Your best employees are contemplating quitting. Some of them already have.
Survey results from Deloitte and others suggest that as many as 50 percent of your staff are planning to leave once the job market heals. Government statistics from April – June 2010 reveal that more employees are quitting their job than are being laid off.
Increased turnover always occurs after a recession. Pent up demand for new talent combines with pent up desire for something better, and the people with the best skills – your star employees – start listening to the offers for more money and opportunity.
Are you vulnerable? Chances are the answer is yes if you are guilty of any of the following:
• You expected miracles every day. Recessions require everyone to accomplish more with less. But, you expected people to do everything with nothing. What’s worse, you expected it to happen every day and were disappointed when it didn’t.
• You forgot to say Thank You. You rewarded your best employees for doing more with less by asking them to deliver even more with even less. And then, you didn’t stop to say a sincere thank you. That little speech where you acknowledged everyone for their hard work didn’t help with your best people. It simply ticked them off because you lumped them in with those who produced the minimum to get by.
• The leaders ate first. Ross Perot, Founder of EDS and Perot Systems, told me that the best leaders operate by the credo that the troops eat first. The leaders get whatever is left. You, on the other hand, handed out bonuses to your executive team while employees received no raises for yet another year.
• You stopped communicating a positive vision. Nobody wants to follow a leader who admits defeat before the battle is even fought. No … you shouldn’t paint a Pollyanna picture that is a lie. But come on, how about focusing on what needs to be accomplished to succeed rather than what must be avoided to fail?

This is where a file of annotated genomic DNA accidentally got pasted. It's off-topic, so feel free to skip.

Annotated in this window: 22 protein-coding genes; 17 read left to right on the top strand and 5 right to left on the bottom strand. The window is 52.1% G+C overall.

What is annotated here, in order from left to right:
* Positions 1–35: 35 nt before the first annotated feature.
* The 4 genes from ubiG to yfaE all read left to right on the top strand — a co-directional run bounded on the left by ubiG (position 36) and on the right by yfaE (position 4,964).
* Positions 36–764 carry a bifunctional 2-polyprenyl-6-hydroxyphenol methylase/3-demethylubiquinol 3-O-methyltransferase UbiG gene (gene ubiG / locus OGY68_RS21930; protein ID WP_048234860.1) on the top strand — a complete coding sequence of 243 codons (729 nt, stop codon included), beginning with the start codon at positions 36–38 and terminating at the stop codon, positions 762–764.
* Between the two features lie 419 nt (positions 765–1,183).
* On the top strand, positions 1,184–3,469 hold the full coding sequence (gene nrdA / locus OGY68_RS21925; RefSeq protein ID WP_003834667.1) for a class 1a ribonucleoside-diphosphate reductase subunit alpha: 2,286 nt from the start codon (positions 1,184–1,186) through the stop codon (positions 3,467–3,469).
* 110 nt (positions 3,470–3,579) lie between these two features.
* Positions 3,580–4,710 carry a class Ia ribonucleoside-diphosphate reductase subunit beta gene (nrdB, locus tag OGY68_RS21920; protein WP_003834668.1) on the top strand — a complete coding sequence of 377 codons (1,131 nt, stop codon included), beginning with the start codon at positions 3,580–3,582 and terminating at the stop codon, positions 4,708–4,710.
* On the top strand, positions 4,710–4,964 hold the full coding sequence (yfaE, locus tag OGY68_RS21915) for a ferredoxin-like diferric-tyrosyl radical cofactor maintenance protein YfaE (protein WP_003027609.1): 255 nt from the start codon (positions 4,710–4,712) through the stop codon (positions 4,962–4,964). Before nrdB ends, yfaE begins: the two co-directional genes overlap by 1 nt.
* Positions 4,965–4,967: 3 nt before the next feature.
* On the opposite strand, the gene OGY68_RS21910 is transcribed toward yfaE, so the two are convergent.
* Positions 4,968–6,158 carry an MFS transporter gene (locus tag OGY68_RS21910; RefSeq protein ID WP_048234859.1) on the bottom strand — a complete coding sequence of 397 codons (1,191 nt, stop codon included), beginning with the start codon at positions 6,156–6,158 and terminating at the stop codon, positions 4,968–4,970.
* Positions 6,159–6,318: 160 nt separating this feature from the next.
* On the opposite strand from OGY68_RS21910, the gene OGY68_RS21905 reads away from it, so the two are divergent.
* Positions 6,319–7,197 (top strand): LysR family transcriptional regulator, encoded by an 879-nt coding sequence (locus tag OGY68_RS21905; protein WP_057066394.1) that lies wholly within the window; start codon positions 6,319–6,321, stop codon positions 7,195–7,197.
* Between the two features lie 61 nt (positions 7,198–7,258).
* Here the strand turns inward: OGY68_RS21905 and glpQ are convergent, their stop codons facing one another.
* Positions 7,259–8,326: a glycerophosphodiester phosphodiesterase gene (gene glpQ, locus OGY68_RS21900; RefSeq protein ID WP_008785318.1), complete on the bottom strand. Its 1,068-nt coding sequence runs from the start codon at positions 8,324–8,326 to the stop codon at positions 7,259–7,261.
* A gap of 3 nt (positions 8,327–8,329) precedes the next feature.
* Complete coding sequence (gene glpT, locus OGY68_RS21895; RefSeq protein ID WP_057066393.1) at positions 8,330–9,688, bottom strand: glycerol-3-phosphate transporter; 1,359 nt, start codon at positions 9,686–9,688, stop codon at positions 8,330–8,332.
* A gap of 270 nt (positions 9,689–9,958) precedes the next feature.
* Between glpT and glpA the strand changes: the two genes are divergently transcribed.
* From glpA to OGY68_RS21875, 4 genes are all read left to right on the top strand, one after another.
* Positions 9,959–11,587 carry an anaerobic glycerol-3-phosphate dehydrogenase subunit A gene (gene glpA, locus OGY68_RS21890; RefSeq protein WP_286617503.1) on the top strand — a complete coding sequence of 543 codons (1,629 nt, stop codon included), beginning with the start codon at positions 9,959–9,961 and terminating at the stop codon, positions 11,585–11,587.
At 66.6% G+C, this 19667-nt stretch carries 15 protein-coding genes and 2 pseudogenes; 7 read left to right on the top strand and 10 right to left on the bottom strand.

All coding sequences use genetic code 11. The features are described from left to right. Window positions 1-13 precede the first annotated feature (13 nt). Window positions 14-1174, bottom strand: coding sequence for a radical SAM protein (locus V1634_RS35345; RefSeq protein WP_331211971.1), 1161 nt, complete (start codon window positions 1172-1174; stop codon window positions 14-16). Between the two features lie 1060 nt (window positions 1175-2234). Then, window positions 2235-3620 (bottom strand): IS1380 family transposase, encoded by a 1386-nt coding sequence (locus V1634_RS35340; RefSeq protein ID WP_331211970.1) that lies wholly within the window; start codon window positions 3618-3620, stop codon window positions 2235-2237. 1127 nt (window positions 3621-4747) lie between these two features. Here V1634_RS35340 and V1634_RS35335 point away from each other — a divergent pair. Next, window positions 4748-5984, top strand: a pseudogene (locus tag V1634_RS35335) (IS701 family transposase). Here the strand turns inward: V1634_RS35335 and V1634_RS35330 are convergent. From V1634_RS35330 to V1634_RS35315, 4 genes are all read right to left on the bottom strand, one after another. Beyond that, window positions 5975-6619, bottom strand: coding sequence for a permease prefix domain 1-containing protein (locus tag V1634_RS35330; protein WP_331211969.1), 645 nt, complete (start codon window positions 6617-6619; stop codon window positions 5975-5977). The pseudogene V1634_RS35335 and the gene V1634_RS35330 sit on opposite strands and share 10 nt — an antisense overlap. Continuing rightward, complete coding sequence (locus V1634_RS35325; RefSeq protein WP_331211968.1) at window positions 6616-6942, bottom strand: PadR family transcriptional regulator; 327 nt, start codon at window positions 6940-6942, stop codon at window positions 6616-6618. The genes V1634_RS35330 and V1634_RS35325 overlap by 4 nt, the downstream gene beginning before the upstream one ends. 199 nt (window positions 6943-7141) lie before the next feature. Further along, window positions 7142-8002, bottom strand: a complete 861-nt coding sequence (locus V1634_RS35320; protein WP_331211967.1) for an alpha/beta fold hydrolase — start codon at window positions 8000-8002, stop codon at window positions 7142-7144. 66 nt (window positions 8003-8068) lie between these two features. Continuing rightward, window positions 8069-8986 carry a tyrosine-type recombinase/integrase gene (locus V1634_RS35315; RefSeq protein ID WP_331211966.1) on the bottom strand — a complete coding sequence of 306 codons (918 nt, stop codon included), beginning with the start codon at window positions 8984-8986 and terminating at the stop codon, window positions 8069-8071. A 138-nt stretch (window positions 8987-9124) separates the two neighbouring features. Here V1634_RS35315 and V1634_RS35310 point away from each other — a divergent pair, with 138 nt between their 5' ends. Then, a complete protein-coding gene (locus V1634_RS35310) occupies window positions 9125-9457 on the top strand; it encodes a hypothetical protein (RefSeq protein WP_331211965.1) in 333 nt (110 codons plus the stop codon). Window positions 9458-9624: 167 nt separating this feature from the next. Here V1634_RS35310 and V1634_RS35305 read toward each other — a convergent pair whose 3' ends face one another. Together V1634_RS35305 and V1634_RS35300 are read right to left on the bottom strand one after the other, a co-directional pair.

• You violated their trust. Strong relationships that keep your people engaged and committed are built on trust. You lost that trust if you threw your people under the bus rather than stand up for them. You lost that trust if you went from open, honest communication during the good times to secrets in tough times. You lost that trust if you violated the values that you said were the core of your operating philosophy.
In the coming weeks, we’ll explore ways to rebuild and sustain a culture that focuses on results, relationships, and accountability. In the meantime, here’s a good place to start:
• Tell yourself the truth. You can’t repair what you refuse to acknowledge. Quit blaming the economy, your industry best practices, the misguided behavior of a few individuals, or whatever other excuse you can conjure up.
• Tell others the truth. If you are guilty of any of these transgressions, acknowledge it and apologize. If you are guilty of most or all of them, that apology should include a mea culpa where you admit just how badly you messed up.
• Ask for a chance to right the wrong. Some of you need to beg, but asking is a good place to start.
• Do something every day to show you are working to improve. Stopping the stupid stuff you’ve been doing is not enough. Your folks have seen you violate their trust and abuse the relationship for two years. You can’t wait until next quarter, next month, or even next week to do something different.
Remember: telephone and email lines are open, and your best employees are standing by to listen to someone else’s pitch.